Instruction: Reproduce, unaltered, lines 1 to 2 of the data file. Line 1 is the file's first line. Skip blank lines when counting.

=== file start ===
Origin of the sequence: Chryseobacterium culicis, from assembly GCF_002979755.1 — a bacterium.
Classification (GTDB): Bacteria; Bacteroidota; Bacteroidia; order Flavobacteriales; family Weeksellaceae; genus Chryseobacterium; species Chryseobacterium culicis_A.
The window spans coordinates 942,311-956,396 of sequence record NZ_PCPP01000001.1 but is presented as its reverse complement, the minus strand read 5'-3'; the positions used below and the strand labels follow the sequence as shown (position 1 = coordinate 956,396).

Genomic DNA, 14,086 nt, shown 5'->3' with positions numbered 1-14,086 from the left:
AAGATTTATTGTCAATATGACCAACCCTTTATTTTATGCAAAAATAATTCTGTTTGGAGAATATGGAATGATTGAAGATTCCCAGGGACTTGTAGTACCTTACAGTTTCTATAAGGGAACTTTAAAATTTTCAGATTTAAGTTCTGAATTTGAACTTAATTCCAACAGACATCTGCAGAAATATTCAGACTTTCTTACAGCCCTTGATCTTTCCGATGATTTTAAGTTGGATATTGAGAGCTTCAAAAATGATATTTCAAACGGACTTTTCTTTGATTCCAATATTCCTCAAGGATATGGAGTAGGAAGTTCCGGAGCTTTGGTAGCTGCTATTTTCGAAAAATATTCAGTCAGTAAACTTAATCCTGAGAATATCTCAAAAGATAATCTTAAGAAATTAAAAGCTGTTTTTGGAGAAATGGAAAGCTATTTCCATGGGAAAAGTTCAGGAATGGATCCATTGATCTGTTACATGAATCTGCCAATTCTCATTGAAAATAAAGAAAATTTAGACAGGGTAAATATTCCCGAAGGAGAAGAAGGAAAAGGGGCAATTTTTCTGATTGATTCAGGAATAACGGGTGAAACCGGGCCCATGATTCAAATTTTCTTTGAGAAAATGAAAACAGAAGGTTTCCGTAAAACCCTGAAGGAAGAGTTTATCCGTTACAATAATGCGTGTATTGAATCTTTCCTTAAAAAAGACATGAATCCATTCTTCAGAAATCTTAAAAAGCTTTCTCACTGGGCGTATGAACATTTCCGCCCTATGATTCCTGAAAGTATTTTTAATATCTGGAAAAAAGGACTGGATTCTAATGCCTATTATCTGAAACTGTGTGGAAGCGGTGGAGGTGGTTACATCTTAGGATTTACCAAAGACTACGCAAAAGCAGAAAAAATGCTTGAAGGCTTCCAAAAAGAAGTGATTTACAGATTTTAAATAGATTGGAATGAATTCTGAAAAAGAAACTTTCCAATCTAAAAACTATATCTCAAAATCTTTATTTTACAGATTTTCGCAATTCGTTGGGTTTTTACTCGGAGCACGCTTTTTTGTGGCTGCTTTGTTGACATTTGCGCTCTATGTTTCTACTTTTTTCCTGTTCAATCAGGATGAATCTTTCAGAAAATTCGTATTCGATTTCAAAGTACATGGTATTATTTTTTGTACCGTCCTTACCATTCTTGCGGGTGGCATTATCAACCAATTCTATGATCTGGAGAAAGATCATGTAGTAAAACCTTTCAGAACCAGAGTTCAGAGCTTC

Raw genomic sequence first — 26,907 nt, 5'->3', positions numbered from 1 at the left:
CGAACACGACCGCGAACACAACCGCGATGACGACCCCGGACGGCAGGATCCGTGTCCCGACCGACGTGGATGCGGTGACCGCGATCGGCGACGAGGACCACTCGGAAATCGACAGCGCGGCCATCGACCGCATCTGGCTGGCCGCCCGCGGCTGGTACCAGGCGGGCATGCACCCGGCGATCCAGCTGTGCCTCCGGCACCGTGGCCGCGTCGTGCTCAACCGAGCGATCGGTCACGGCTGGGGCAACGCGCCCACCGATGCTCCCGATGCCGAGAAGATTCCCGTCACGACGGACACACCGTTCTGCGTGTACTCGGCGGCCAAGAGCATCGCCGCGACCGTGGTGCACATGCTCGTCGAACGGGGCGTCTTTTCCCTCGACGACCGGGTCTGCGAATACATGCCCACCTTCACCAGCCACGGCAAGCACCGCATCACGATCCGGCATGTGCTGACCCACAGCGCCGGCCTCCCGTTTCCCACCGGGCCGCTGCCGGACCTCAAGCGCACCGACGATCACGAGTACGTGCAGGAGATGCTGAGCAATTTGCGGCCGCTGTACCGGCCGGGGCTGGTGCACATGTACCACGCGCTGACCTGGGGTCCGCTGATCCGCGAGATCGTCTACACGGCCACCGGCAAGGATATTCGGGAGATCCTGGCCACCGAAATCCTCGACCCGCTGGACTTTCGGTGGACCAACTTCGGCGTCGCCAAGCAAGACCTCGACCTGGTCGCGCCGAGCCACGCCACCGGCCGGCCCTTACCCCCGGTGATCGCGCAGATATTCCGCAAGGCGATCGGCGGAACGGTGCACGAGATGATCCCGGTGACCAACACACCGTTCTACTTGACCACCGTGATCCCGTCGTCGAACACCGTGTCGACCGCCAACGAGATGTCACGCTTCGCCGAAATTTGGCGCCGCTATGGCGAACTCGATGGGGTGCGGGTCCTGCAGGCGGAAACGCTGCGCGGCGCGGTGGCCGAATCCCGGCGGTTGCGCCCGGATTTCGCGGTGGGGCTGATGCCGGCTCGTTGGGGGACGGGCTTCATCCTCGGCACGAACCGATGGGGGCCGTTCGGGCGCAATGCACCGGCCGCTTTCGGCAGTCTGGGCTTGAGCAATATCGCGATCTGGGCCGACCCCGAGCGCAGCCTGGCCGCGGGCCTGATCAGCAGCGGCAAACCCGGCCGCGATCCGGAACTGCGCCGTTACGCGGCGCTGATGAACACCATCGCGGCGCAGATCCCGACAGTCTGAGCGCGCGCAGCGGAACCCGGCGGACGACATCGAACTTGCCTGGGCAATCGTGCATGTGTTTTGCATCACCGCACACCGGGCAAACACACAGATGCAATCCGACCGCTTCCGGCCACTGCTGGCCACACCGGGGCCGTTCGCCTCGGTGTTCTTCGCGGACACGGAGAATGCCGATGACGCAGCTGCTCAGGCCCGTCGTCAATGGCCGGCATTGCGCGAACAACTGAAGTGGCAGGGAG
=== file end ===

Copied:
Origin of the sequence: Chryseobacterium culicis, from assembly GCF_002979755.1 — a bacterium.
Classification (GTDB): Bacteria; Bacteroidota; Bacteroidia; order Flavobacteriales; family Weeksellaceae; genus Chryseobacterium; species Chryseobacterium culicis_A.